Commuting With Southeast And Southwest Trains

Jan Leeming

Shoreham 2007

Shoreham Airshow 2007
Me looking brave before taking to the air (and the wing) of the plane. Wow, it was cold !! But the whole experience was totally exhilarating.



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Jan's Blog

Computers and the internet are amazing things. One of my concerns with putting together this site was that it could remain current, yet with all my travelling I've often much to say, but little time to say it. Years ago when reading the news it would take me days on end to reply to the kind letters people sent. Now, with the magic of the modern age, I can keep you up to date with what I'm doing and other events in my life.


Date: 9th November 2009

Nearly went mad trying to decide how best I could sort out the regular commute to London.  I haven't had to commute since I was in my late teens and working as a Secretary at BBC Broadcasting House in London.  And then in the 80's I gave up using trains and tubes because of 'recognition' - I enjoy talking to people but not endlessly answering questions from total strangers on a train.

I'm mildly claustrophobic so I never did like taking the Tube, and apart from the newer Jubilee Line, nothing much has improved.  They are overcrowded and overheated .  No wonder people get so many colds etc.  I reckon the temperature varies by about 15 degrees as you enter and leave the Tube Station.  And I'm afraid the Tube bombing in 2005 hasn't left me feeling any more willing to travel underground.

I looked at making the journey by car but it really would have been prohibitively expensive with the cost of petrol, parking and the congestion charge - all in all amounting to a cool £70-ish per day and putting thousands of miles on the clock over the ten week run.

The Train!  I looked at every route around where I live but nothing I could catch, after the show,  came out as far as my station - so it's going to be a drive, park, and train.

Because it was the first week of the show and I knew there would be note sessions etc.  I stayed in my friend Doreen's flat.  Buying tickets and finding out about the permutations of travel is a nightmare.  The first day, the ticket office was shut, and I loathe using machines and ended up getting it wrong.  The next day the office was open and when I politely asked at what times they shut, I was rudely told they didn't - oh yes they do and did again the next day by which time I'd got the hang of the darned machine.  

As it was necessary to go up a flight of steps and then down to the ticket office and then up and down again to the appropriate station for Waterloo, on Saturday,  I decided to give the ticket office a miss and opt for the machine - both were out of order (surprise, surprise) and it necessitated another clamber back up the steps, down to the ticket office with a large queue, of course,  and then back up the steps etc. and so forth - you get the picture!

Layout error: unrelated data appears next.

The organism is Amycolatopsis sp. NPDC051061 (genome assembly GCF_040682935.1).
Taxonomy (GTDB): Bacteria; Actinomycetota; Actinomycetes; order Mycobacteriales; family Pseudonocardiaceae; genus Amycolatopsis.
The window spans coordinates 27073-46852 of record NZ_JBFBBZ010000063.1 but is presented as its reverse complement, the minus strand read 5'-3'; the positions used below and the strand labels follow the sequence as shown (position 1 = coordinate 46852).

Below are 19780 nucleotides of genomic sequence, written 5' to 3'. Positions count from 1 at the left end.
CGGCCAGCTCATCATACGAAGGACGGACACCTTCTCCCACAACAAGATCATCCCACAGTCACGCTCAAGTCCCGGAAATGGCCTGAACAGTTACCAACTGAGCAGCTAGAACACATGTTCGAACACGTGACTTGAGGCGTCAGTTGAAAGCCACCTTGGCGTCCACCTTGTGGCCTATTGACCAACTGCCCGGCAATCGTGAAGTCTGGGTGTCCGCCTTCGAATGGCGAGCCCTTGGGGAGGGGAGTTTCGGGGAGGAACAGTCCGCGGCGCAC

I really do not like travelling by public transport and the attitude of staff ranges from ' Couldn't be more helpful - to downright rude and abrasive'.  Perhaps they should realize that not everyone is a commuter with intimate knowledge of the complexities of Over-ground, Underground, Oyster cards and the infernal machines.  (Isn't it amazing that we have so many people unemployed, yet the inexorable march of the machines continues in every walk of life. Orwell's 1984 isn't so far removed from reality, is it?)

On my own South Eastern line, the trains don't exactly run for the convenience of the customer and the timetable will get worse with the advent of the High Speed Train - which, of course, doesn't come past Dover.  But the staff have been lovely.  The guards and the 'Trolley' people have been extremely friendly and helpful though I'm  still not looking forward to traveling late at night but  have no option.

I remember the good old days when I had to commute up to Manchester (to read the news for Granada Television) on a Monday and came back home on a Friday on the Pullman.  For those of you too young to remember - they were trains with lovely little Restaurant Cars containing tables for four and lit by romantic little lamps with shades.  The food was not exactly haute cuisine but the journey became an adventure.  You'd never know who might be sitting at the table with you - sometimes you'd encounter fascinating folk and you'd natter away and be in London before you knew it.  In those days, I regarded traveling by train as a pleasure.  

Those were the days of Corridor Trains and individual carriages with comfortable seats and a very ample luggage rack. Last week, I took a small case up to London and there was absolutely nowhere to store it - then a woman got on with a pushchair and again there was nowhere to put it.  Travellers, by virtual of their name - travellers - very often do carry luggage so why is this not taken into account when designing the damn trains.

AND the fare was the fare.  You travelled First or Second Class and you knew the price of a ticket for prime time and Off peak.  Now, you almost need a degree in Maths and IT to work out the 'Best Deal'. ( It's a bit like buying an Airline ticket.  I've yet to sit on a plane without finding out that the person next to me paid a lot less!!!! )  In this past week I discovered that I could go 'overground' to my destination for one price but it I used the Train and the Tube, the price was considerably more and even more if one didn't possess an Oyster Card.  A single trip from Charing Cross to Leicester Square would have been £4 - a return with an Oyster £5.60.  I decided to walk.

Enough - Grumpy Old Woman has 'grumped' enough for now.  I'll close and turn to the much more pleasant subject of Calendar Girls.

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